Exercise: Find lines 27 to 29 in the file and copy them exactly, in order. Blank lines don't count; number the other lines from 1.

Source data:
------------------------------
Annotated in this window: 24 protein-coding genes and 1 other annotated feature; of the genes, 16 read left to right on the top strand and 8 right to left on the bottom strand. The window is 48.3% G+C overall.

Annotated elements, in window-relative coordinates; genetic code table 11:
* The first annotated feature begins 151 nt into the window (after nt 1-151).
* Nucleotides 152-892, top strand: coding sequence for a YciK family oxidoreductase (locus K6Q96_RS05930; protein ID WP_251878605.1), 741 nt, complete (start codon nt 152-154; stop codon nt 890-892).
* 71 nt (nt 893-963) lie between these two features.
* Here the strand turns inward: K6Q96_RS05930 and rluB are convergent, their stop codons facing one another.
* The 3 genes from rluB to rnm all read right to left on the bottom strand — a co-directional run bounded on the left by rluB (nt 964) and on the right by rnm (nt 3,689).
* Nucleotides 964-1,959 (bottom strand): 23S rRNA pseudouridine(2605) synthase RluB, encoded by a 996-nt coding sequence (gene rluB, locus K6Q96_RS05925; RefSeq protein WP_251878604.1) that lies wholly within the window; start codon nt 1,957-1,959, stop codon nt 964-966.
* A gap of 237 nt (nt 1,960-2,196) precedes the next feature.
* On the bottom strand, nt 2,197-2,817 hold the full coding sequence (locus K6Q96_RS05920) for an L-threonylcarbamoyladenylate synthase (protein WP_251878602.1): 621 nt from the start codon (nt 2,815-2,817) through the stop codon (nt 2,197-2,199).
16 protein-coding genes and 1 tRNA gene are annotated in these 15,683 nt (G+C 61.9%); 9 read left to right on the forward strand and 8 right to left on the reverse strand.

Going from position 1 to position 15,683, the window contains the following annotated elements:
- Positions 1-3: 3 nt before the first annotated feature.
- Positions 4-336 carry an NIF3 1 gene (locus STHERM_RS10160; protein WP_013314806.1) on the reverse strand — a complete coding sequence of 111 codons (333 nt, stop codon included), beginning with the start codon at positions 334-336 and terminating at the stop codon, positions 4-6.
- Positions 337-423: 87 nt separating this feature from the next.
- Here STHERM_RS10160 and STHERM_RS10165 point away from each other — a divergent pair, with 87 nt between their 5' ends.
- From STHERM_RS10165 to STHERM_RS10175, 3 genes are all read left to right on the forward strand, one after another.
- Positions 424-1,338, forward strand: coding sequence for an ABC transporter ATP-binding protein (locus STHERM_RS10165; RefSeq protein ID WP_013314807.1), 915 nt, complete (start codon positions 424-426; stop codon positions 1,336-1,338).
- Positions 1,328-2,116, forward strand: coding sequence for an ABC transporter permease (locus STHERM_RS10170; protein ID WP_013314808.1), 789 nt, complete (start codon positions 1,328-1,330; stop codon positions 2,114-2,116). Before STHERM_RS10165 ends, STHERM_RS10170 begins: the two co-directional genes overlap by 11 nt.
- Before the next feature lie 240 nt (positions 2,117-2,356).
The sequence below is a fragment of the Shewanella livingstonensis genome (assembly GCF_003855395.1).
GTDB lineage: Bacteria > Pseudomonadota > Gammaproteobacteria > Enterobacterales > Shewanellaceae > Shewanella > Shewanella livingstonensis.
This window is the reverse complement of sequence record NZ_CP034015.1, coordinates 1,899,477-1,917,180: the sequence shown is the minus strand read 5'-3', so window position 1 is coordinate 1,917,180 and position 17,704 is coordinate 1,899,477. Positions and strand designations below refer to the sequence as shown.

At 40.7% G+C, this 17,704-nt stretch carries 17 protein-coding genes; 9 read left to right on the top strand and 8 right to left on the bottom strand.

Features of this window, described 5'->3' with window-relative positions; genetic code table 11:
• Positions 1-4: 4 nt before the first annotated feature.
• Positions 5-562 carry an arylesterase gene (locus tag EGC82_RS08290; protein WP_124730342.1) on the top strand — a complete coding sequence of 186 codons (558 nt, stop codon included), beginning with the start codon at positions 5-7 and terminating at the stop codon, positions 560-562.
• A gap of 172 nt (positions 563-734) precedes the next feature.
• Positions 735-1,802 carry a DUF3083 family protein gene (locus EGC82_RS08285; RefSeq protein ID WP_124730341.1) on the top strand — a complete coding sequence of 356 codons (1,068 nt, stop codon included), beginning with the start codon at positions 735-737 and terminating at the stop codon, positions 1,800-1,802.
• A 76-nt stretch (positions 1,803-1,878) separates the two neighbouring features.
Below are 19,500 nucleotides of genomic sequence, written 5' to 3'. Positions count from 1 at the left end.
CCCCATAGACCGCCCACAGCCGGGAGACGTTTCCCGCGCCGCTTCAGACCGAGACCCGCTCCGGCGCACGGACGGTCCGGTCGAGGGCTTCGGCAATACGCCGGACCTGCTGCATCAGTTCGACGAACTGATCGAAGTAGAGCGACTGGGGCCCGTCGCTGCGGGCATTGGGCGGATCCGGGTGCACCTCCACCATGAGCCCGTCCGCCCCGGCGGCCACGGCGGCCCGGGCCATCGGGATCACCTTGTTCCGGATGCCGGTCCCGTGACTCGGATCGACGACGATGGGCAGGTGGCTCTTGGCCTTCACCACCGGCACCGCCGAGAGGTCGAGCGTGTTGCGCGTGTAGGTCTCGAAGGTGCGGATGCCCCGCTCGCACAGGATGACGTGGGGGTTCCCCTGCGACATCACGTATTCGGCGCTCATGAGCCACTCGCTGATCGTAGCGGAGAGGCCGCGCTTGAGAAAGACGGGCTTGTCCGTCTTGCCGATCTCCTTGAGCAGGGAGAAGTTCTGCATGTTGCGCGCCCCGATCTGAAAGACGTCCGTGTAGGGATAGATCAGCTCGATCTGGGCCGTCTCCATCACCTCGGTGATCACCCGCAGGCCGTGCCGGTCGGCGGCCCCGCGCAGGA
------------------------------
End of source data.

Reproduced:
• Positions 5-562 carry an arylesterase gene (locus tag EGC82_RS08290; protein WP_124730342.1) on the top strand — a complete coding sequence of 186 codons (558 nt, stop codon included), beginning with the start codon at positions 5-7 and terminating at the stop codon, positions 560-562.
• A gap of 172 nt (positions 563-734) precedes the next feature.
• Positions 735-1,802 carry a DUF3083 family protein gene (locus EGC82_RS08285; RefSeq protein ID WP_124730341.1) on the top strand — a complete coding sequence of 356 codons (1,068 nt, stop codon included), beginning with the start codon at positions 735-737 and terminating at the stop codon, positions 1,800-1,802.